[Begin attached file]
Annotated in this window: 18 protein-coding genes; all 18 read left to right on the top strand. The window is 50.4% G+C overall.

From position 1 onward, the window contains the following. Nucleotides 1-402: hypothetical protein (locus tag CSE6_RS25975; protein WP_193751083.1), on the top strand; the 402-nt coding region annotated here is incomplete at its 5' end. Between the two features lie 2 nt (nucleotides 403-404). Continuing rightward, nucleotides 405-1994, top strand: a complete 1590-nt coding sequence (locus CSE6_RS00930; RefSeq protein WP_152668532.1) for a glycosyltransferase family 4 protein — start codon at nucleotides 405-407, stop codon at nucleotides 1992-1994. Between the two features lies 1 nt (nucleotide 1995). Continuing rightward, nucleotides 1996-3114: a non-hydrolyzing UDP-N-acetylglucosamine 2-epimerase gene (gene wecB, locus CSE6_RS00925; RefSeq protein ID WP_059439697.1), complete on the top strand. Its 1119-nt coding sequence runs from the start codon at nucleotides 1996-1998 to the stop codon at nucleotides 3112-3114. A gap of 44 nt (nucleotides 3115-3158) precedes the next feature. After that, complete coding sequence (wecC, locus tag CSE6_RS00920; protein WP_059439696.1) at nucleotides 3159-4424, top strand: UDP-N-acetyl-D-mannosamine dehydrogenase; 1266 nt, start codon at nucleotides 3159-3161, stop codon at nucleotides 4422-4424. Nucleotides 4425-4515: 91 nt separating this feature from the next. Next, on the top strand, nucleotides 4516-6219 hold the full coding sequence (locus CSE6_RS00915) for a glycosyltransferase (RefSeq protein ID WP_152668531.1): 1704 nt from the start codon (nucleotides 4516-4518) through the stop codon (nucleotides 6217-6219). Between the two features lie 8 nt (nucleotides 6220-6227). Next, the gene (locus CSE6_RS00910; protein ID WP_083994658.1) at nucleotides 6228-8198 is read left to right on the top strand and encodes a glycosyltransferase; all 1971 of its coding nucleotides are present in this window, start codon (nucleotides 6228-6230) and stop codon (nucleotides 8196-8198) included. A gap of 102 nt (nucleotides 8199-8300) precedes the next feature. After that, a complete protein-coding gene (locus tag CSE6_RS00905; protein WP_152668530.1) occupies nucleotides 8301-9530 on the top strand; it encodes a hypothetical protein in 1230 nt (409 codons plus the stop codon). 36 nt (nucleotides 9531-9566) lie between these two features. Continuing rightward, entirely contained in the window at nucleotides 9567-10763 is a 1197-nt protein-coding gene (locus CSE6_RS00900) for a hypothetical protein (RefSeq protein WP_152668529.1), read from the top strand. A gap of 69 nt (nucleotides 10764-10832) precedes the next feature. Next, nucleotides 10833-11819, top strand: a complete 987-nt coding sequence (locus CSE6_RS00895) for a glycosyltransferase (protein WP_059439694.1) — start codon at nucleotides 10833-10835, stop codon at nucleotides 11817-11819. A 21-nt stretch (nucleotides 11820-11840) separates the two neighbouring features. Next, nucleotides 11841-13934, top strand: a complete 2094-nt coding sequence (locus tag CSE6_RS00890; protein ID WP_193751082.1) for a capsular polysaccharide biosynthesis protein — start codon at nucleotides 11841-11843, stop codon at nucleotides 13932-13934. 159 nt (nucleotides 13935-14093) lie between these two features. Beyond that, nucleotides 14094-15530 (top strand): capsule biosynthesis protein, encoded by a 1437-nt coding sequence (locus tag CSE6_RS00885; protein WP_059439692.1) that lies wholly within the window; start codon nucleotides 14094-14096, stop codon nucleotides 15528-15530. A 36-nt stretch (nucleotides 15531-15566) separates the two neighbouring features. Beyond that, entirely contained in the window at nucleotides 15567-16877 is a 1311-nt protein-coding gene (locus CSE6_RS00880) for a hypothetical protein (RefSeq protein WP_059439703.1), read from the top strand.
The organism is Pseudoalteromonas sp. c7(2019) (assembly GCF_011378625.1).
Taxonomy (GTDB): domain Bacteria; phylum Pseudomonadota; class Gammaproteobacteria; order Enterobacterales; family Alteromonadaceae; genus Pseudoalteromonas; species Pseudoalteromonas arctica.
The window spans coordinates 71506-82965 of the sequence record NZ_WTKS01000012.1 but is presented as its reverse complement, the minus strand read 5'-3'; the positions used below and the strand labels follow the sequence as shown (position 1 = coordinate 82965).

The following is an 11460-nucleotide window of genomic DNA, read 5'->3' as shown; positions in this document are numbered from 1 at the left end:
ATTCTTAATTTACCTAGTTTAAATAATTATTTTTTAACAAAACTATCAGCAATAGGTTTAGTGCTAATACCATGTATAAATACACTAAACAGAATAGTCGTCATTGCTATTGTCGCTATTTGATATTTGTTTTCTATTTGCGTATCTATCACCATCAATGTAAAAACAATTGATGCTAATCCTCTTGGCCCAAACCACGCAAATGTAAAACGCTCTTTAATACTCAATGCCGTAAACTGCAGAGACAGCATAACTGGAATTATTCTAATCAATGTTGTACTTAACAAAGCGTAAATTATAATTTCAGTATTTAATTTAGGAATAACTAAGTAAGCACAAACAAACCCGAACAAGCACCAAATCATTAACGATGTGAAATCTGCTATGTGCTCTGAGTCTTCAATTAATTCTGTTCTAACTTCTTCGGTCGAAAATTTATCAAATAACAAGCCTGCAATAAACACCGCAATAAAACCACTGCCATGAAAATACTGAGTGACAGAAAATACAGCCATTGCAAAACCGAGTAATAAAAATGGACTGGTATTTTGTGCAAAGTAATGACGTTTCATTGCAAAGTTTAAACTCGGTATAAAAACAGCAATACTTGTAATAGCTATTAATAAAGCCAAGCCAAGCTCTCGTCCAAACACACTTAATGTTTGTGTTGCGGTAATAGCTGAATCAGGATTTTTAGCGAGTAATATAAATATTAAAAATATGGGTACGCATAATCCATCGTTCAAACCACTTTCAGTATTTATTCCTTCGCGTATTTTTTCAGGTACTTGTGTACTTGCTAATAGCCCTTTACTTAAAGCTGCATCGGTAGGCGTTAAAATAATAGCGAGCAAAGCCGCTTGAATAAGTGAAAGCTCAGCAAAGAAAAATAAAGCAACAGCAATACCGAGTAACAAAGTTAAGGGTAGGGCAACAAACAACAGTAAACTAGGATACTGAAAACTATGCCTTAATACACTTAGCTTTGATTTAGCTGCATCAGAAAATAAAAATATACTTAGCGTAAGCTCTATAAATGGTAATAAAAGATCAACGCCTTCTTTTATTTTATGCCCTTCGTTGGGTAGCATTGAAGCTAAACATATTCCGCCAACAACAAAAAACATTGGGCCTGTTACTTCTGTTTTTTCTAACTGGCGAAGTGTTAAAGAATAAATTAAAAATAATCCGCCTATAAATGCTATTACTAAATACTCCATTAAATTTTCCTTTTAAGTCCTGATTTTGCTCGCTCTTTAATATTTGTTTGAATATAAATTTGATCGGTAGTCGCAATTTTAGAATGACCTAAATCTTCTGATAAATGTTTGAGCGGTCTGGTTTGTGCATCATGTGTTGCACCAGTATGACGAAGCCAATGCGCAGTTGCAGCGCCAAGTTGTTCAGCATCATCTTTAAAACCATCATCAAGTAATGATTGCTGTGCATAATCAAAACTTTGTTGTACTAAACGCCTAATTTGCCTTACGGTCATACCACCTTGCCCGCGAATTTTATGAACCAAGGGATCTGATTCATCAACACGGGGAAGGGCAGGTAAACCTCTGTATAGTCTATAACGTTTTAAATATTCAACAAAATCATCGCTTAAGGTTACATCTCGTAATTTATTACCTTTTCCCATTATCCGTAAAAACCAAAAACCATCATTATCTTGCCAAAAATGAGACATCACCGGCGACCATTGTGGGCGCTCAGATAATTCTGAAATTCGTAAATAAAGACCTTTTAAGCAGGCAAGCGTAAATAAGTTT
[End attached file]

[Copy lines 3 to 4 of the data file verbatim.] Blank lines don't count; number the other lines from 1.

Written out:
The organism is Pseudoalteromonas sp. c7(2019) (assembly GCF_011378625.1).
Taxonomy (GTDB): domain Bacteria; phylum Pseudomonadota; class Gammaproteobacteria; order Enterobacterales; family Alteromonadaceae; genus Pseudoalteromonas; species Pseudoalteromonas arctica.